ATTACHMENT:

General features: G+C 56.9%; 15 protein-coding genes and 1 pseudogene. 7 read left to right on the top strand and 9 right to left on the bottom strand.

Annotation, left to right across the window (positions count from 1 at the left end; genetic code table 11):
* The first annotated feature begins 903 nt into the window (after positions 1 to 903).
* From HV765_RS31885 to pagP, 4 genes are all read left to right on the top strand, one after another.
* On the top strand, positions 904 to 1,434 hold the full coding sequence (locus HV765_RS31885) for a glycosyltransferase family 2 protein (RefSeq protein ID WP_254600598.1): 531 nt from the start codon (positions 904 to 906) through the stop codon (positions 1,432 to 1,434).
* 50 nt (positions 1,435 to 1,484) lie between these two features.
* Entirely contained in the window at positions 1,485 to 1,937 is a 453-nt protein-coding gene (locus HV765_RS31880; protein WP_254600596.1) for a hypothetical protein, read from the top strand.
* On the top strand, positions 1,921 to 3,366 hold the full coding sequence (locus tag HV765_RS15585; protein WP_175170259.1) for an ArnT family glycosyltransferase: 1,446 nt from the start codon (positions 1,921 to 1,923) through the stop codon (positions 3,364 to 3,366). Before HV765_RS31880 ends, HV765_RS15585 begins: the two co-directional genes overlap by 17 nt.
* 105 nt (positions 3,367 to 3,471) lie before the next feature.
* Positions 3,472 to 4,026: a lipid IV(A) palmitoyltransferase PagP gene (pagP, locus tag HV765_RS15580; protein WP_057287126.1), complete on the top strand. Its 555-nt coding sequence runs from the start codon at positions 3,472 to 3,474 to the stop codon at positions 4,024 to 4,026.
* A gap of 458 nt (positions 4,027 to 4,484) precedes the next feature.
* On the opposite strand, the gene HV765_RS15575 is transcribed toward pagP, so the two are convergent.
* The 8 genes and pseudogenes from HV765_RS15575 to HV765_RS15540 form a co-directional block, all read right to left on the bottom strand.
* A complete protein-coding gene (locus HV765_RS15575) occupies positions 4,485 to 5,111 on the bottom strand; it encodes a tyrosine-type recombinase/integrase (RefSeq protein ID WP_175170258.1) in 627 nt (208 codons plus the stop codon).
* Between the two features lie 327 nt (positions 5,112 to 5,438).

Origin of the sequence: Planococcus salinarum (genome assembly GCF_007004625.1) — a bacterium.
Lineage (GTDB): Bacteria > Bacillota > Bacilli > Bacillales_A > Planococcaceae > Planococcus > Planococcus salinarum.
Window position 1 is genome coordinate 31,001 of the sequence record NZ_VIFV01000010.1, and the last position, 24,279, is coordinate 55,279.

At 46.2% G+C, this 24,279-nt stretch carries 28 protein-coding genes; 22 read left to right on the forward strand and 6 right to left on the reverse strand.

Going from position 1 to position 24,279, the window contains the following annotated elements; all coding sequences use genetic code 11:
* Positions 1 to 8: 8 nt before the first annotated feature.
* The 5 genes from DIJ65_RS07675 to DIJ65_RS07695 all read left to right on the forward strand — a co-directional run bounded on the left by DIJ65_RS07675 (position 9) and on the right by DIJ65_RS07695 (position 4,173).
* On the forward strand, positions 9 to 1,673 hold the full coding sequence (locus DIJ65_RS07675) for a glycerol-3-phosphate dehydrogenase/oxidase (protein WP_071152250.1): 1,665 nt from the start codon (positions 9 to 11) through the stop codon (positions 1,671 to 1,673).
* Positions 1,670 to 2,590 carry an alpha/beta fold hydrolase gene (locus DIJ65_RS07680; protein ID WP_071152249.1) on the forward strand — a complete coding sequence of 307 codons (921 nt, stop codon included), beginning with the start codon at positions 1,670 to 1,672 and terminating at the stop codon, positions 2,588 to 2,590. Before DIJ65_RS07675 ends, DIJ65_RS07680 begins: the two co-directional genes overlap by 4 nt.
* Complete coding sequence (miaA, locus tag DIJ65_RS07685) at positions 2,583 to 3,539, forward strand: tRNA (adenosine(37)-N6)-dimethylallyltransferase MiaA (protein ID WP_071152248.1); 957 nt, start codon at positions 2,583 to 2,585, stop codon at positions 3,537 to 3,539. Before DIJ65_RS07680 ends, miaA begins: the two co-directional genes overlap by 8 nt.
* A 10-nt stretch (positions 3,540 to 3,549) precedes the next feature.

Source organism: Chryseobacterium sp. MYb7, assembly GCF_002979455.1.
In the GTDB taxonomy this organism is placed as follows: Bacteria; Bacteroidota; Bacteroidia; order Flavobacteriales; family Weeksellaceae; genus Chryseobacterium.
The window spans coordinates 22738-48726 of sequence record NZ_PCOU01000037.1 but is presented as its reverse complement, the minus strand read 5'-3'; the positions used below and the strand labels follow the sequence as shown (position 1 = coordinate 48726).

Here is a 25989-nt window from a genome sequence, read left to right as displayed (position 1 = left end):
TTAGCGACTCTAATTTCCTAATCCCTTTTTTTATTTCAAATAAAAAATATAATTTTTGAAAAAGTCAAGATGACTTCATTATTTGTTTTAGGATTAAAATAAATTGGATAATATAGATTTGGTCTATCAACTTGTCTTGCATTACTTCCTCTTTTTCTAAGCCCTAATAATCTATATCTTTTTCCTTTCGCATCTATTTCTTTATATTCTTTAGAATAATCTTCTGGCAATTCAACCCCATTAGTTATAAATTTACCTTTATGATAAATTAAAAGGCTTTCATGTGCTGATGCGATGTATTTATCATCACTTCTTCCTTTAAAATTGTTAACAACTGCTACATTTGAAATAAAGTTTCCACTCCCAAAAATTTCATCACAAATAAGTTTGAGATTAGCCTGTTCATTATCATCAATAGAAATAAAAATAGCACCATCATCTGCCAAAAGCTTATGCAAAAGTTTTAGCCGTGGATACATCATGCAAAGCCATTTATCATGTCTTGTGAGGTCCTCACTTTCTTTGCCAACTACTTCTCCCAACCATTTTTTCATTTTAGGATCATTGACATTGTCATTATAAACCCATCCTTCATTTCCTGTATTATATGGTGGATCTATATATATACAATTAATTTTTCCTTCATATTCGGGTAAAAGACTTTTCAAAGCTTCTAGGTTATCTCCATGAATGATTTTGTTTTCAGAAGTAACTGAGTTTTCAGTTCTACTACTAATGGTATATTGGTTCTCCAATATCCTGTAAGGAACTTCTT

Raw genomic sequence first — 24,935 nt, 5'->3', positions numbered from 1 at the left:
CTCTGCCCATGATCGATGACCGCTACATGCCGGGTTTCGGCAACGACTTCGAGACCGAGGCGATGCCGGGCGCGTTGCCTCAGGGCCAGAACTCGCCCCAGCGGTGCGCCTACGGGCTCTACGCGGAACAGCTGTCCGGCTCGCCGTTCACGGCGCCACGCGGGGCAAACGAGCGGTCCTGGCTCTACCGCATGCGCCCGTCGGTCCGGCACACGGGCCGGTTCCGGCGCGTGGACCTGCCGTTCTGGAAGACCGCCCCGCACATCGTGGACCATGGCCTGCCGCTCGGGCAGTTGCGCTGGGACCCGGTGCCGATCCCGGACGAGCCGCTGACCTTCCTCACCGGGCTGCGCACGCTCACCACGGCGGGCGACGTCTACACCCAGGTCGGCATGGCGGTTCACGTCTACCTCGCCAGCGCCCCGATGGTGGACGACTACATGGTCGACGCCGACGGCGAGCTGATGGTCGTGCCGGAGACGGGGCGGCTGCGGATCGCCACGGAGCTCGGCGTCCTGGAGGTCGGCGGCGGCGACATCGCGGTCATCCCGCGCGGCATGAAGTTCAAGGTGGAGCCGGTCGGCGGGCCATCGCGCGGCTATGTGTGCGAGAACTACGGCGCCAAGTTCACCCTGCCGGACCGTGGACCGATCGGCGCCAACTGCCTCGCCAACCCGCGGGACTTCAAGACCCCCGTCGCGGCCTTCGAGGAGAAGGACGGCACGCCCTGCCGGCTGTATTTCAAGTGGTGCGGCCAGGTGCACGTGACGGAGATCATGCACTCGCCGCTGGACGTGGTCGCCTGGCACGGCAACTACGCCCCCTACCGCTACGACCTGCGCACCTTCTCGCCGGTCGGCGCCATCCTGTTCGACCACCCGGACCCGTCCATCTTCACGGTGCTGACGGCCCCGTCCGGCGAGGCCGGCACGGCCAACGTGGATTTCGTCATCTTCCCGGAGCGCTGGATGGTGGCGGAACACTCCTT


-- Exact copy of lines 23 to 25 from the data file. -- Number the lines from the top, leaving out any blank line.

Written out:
* On the forward strand, positions 9 to 1,673 hold the full coding sequence (locus DIJ65_RS07675) for a glycerol-3-phosphate dehydrogenase/oxidase (protein WP_071152250.1): 1,665 nt from the start codon (positions 9 to 11) through the stop codon (positions 1,671 to 1,673).
* Positions 1,670 to 2,590 carry an alpha/beta fold hydrolase gene (locus DIJ65_RS07680; protein ID WP_071152249.1) on the forward strand — a complete coding sequence of 307 codons (921 nt, stop codon included), beginning with the start codon at positions 1,670 to 1,672 and terminating at the stop codon, positions 2,588 to 2,590. Before DIJ65_RS07675 ends, DIJ65_RS07680 begins: the two co-directional genes overlap by 4 nt.
* Complete coding sequence (miaA, locus tag DIJ65_RS07685) at positions 2,583 to 3,539, forward strand: tRNA (adenosine(37)-N6)-dimethylallyltransferase MiaA (protein ID WP_071152248.1); 957 nt, start codon at positions 2,583 to 2,585, stop codon at positions 3,537 to 3,539. Before DIJ65_RS07680 ends, miaA begins: the two co-directional genes overlap by 8 nt.